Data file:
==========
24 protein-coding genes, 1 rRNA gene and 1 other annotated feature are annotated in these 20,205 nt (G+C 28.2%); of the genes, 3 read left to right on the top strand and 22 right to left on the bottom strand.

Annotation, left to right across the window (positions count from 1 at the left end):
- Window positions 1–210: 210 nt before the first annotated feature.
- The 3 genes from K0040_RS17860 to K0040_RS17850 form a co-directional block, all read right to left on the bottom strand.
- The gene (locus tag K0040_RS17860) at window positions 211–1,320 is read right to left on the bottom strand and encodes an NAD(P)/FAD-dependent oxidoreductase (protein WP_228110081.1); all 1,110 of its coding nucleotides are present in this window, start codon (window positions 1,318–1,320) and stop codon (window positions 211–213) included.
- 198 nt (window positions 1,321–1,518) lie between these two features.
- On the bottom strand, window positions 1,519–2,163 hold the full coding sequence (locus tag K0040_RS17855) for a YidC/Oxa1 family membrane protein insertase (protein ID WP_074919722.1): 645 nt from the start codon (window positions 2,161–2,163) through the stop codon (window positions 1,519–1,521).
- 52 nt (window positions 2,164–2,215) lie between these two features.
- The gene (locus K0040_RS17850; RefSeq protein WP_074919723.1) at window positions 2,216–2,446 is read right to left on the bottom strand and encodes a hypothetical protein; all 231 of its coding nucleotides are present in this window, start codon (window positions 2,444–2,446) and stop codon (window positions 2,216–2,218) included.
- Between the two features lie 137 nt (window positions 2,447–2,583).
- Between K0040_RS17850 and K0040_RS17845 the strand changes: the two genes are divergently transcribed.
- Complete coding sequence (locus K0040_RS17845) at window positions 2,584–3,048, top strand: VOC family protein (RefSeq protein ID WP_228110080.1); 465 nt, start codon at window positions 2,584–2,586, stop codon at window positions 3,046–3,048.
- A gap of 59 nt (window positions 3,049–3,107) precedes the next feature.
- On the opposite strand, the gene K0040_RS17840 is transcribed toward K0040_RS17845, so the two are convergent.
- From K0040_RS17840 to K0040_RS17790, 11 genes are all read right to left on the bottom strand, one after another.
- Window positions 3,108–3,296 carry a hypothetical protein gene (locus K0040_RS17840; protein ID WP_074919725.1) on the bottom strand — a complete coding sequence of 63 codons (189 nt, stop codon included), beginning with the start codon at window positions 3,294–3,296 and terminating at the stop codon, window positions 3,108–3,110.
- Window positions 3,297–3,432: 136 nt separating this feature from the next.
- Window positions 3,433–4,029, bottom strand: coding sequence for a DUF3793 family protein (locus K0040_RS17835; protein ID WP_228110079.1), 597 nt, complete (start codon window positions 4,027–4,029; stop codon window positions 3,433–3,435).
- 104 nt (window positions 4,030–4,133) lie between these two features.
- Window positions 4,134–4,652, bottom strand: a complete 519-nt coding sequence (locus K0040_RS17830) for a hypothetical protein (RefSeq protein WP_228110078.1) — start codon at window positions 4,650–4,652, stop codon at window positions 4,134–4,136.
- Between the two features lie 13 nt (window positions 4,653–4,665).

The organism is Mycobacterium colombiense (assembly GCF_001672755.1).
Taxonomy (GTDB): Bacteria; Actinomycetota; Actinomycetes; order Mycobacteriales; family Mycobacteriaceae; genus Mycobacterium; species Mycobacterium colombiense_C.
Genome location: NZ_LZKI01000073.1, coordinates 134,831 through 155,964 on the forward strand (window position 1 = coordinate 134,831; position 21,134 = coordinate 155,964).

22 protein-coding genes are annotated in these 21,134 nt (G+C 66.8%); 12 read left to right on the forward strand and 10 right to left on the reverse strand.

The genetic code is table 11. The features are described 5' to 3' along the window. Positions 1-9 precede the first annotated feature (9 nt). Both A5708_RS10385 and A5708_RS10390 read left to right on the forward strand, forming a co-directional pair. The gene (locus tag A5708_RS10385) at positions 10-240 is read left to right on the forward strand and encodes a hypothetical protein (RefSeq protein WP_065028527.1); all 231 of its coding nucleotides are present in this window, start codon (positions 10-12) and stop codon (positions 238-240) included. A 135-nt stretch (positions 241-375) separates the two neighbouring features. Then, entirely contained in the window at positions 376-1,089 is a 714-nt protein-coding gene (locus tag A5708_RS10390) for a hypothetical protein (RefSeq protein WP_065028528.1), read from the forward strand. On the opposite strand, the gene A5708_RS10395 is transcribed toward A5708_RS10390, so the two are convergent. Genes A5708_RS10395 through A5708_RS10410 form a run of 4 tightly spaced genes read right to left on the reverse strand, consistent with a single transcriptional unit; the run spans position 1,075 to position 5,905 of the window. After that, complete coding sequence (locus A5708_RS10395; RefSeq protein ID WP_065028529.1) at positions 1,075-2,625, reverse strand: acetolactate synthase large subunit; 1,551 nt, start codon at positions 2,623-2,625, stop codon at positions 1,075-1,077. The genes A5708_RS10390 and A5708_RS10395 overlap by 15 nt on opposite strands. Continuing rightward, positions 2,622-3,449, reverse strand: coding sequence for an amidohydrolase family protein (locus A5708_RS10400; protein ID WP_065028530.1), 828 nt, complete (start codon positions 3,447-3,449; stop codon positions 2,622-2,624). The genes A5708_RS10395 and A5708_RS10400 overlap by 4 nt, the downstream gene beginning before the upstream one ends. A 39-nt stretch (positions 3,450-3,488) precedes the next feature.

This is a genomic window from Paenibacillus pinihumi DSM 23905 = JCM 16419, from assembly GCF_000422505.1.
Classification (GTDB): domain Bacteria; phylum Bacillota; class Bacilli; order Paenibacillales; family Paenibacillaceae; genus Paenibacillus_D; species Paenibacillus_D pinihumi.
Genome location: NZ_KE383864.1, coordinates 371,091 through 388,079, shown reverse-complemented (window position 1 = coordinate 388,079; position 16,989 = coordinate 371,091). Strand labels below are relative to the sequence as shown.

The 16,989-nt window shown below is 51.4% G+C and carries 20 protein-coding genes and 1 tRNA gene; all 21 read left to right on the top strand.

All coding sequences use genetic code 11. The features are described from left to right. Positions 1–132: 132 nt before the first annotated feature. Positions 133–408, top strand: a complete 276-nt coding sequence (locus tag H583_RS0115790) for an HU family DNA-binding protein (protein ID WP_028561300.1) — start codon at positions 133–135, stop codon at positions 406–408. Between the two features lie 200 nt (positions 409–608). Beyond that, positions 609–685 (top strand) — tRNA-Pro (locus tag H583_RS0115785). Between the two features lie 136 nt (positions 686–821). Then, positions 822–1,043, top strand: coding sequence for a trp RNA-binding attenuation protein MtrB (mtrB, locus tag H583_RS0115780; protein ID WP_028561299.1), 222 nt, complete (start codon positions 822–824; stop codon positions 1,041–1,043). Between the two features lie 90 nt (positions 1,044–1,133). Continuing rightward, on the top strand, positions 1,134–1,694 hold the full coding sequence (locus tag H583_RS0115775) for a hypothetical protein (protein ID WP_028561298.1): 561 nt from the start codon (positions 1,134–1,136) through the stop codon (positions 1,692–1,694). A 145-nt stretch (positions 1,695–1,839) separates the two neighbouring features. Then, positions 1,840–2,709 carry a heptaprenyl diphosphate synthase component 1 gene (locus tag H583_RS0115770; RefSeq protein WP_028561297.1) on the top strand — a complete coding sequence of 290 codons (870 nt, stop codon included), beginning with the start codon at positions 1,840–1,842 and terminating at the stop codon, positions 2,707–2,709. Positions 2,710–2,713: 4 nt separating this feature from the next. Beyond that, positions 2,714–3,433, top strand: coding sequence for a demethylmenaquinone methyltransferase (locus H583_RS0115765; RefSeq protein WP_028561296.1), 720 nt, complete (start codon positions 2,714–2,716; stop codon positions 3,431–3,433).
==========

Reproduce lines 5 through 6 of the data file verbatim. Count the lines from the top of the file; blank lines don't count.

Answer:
- The gene (locus tag K0040_RS17860) at window positions 211–1,320 is read right to left on the bottom strand and encodes an NAD(P)/FAD-dependent oxidoreductase (protein WP_228110081.1); all 1,110 of its coding nucleotides are present in this window, start codon (window positions 1,318–1,320) and stop codon (window positions 211–213) included.
- 198 nt (window positions 1,321–1,518) lie between these two features.